Google poll: Labour close the gap with Tories

Google poll: Does search translate to votes?
Google poll: Does search translate to votes?
Ian Dunt By

Labour appears to be closing the gap with the Conservatives, according to the latest research of search terms during the election campaign.

The Mavens of London research, which was originally reported by Politics.co.uk, combines traditional polling data with information about people's online searches for their local candidates to come up with predictions of the election result.

It found a spike in searches for Labour candidates since March, tightening an already close race in the run-up to May 7th.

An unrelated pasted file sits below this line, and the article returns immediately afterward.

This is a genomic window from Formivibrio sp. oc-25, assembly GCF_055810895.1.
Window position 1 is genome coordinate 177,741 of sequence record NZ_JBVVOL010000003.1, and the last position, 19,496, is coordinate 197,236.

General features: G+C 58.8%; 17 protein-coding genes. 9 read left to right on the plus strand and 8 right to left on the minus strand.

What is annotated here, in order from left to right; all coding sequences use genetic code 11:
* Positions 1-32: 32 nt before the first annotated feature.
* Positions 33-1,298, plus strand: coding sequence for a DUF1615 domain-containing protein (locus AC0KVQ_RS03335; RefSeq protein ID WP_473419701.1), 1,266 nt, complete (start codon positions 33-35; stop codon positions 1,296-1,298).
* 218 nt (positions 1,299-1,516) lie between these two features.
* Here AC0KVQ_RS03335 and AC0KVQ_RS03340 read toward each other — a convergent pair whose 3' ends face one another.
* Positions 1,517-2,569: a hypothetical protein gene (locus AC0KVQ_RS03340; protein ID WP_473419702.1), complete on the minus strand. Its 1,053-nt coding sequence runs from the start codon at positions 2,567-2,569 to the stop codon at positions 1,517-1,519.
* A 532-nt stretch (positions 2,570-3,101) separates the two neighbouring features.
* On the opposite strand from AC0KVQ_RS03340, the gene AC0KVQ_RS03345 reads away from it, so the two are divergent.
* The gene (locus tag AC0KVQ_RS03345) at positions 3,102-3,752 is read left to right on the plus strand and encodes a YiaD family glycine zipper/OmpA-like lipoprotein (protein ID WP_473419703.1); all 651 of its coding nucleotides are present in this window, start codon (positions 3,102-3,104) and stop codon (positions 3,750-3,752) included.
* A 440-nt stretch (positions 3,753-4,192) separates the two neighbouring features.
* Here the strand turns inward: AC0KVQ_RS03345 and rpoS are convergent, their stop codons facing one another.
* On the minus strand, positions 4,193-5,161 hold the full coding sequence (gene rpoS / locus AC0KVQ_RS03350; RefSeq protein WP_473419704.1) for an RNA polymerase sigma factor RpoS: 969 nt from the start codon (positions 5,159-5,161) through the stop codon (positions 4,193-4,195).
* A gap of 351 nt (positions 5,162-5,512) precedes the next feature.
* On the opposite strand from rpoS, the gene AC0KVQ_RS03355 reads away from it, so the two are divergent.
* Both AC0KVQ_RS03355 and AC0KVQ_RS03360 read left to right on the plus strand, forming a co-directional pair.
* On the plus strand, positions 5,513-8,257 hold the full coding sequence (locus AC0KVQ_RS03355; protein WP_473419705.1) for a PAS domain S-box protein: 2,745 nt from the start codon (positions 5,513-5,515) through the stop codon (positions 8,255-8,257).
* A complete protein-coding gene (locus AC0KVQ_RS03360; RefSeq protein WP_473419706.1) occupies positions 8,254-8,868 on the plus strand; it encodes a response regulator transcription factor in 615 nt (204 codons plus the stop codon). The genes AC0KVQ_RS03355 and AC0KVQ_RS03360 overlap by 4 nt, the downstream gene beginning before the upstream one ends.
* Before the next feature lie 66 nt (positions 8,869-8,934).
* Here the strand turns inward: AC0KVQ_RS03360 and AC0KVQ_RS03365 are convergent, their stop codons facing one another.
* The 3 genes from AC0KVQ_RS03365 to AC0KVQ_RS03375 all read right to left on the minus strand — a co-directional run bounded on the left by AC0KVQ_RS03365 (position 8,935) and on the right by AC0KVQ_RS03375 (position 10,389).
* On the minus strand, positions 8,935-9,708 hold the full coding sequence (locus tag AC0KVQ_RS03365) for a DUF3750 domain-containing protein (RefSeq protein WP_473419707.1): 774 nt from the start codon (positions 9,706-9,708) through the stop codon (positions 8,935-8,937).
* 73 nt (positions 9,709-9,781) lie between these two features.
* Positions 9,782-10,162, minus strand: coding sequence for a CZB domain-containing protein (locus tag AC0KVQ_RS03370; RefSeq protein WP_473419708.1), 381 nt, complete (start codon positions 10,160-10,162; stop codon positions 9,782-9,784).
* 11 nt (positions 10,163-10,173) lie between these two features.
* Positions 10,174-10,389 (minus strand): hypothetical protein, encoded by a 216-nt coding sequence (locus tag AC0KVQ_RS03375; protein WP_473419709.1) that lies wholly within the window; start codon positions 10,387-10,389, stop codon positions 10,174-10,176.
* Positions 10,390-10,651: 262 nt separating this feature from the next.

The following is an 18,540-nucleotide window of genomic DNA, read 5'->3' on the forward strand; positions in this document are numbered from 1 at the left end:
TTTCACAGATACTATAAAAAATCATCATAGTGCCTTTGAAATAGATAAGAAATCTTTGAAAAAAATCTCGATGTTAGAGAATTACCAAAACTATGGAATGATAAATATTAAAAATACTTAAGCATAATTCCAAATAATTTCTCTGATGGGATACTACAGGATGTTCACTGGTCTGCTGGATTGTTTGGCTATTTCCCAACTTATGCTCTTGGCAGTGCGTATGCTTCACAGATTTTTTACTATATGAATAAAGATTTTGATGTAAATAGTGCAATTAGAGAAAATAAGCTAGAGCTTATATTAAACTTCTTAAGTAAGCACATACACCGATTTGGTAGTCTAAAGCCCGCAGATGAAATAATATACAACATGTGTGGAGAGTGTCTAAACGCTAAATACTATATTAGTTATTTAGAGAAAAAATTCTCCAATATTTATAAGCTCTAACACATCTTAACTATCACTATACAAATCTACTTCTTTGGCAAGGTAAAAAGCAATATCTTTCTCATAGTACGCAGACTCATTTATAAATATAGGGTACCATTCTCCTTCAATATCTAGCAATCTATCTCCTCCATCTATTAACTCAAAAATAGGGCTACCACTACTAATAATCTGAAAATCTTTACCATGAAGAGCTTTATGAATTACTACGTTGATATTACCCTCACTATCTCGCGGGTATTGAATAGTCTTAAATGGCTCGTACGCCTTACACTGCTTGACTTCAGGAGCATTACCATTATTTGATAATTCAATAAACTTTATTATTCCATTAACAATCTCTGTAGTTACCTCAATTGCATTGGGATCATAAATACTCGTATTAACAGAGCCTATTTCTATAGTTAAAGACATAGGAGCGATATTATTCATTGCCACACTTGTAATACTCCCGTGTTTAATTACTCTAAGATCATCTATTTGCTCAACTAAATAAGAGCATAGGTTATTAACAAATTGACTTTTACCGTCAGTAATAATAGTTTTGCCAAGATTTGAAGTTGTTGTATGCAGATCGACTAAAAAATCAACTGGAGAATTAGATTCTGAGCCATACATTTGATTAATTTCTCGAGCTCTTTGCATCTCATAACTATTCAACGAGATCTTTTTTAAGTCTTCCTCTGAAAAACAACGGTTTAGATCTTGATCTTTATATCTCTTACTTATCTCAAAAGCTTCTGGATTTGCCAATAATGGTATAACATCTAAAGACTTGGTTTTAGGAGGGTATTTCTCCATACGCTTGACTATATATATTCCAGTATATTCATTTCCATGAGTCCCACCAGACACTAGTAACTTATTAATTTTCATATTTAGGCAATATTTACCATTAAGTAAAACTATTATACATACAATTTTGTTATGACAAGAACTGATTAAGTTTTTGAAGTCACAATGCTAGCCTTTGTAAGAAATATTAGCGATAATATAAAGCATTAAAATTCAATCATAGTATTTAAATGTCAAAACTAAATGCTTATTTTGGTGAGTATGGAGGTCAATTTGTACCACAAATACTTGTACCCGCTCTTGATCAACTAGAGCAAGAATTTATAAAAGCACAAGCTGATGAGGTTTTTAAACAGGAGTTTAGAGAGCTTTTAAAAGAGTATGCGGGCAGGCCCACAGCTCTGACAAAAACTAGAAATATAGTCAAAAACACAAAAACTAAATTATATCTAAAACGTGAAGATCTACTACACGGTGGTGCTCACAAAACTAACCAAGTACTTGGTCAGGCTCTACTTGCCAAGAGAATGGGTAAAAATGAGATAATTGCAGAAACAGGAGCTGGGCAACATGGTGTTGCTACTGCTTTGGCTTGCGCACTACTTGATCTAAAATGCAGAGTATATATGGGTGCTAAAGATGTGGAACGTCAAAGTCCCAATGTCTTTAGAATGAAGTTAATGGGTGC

The Tories are forecast to win 289 seats, down 14 on the researchers' March results, while Labour are forecast to win 268 seats, up 12 on the March results.


Tory hopes of a coalition to get them over the finish line will also be hit by a decline in the Lib Dem results, with the party projected to be down five seats to just 14. That would leave a Lib-Con coalition still well short of a majority.

The research forecast that the SNP would get 53 seats, which together with Labour's 268 would leave the two parties just short of the 323 votes needed to lock-out a Conservative government. However, Ed Miliband would easily be able to find other smaller parties willing to vote down a David Cameron Queen's Speech in this scenario.

The research suggests Ukip will only secure two seats – the same number they currently hold.

The Mavens research is based on the hypothesis that online searches, for example of local candidates, are a strong indicator of voting intention.

The findings of the research method are broadly in line with polling data from more traditional methods.

 

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